Saturday, 16 July 2011

USD/JPY Is In An Interesting Place

I very rarely look at the USD/JPY charts, maybe only once a year or so. This is perhaps surprising, given that I trade currencies, and the Japanese Yen is the second largest component of the US Dollar index.

Recently I subscribed to Peter Brandt's blog, and this week he posted an item titled $USDJPY Has the Bank of Japan Capitulated?

At the point of writing these words I have still only skimmed his post, and the one thing that jumped out at me, stuck in my mind, and sparked my interest is that the USD/JPY is close to a possible break of 16 year lows.

The benefit of only skimming his post is that I don't remember the trend lines or patterns that he drew on his charts. Of course I am not saying that his charts lack interest or value, only that it is best to look at any market with fresh eyes, and no bias. His scenario may well play out perfectly, but that's not the point, and not important. Having read his book, I know that he doesn't like to use charts for market forecasting, only for identifying trading edges.

Here's what I see.

Monthly candlestick chart going back to the mid-90s. Yes, fresh lows, but also a huge wedge, which warns of a possible bullish reversal back toward where the wedge began forming ie. the 120 area. A break above the trend line at 83 would raise the odds for the bullish scenario. That scenario, suggesting USD strength, aligns with the EUR/USD down trend that appears to be taking its first baby steps on the daily chart, and also the big picture 0.618 retracement top for the AUD/USD.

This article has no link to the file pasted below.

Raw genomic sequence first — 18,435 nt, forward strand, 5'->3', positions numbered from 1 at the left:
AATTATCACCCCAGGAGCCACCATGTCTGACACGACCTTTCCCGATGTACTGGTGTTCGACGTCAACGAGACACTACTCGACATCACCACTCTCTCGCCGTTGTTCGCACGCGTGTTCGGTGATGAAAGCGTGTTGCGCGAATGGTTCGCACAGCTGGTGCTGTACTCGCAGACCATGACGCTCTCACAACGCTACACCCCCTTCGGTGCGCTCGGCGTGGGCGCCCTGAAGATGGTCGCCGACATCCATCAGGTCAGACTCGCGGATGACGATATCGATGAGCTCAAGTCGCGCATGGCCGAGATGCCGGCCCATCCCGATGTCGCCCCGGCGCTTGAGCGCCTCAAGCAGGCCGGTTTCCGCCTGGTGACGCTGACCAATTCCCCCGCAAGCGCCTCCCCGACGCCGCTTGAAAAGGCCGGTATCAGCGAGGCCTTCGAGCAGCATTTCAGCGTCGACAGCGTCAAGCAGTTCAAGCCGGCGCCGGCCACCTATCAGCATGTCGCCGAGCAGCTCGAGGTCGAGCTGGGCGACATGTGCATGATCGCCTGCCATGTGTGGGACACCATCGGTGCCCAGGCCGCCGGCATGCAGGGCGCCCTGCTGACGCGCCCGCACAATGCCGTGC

Daily candlestick chart for the past year. The trend channel has contained most of the market action for that period, and suggests a possible rally in coming days, initially targeting the top channel line. Failing that, a break of this week's lows would lead to further weakness.

I will be watching the USD/JPY more closely from now on. In fact, given that finely poised daily chart, I wouldn't bet against me placing some trades on it in coming days.

ASX 200 and S&P 500 Compared, Both Priced In USD

As an Aussie, I have been a little disheartened that from the March 2009 stock market lows, the US S&P 500 rallied 107% through to May 2011, while the ASX SPI 200 only managed to rally a Fibo 61.8%, peaking in April 2010.

That said, I've always known the comparison was between apples and oranges, as the S&P 500 is priced in US dollars, while the ASX 200 is priced in Aussie dollars.

If we price the ASX 200 in US dollars, we see that it has been closely correlated with the S&P 500 since before the GFC / Great Recession began. In fact since the March 2009 bottom, the ASX 200 (USD) has slightly outperformed the S&P 500.

A lesson for Australian investors in Aussie stocks looking for returns in Aussie dollars, is that they will continue to struggle while the AUD/USD continues to rise. International investors in Aussie stocks, looking for returns in US dollars, will do better, so long as the AUD/USD continues to rise.

* Notes on chart. ASX 200 (USD) starting price adjusted to be the same as the S&P 500 starting price. Stock market data (closing monthly prices) sourced from, currency data (average monthly prices) sourced from